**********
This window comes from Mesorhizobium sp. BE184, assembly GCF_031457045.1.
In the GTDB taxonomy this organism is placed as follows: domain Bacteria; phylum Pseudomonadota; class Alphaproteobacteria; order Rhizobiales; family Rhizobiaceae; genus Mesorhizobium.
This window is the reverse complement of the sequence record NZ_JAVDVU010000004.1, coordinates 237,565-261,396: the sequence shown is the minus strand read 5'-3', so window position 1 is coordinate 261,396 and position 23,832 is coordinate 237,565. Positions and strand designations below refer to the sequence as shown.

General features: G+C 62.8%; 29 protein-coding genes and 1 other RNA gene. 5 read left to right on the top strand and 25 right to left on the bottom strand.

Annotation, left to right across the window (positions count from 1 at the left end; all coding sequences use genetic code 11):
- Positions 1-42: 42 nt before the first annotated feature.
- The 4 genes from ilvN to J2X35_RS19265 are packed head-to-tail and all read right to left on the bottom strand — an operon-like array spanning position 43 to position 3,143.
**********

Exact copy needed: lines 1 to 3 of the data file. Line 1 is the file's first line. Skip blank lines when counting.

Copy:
This window comes from Mesorhizobium sp. BE184, assembly GCF_031457045.1.
In the GTDB taxonomy this organism is placed as follows: domain Bacteria; phylum Pseudomonadota; class Alphaproteobacteria; order Rhizobiales; family Rhizobiaceae; genus Mesorhizobium.
This window is the reverse complement of the sequence record NZ_JAVDVU010000004.1, coordinates 237,565-261,396: the sequence shown is the minus strand read 5'-3', so window position 1 is coordinate 261,396 and position 23,832 is coordinate 237,565. Positions and strand designations below refer to the sequence as shown.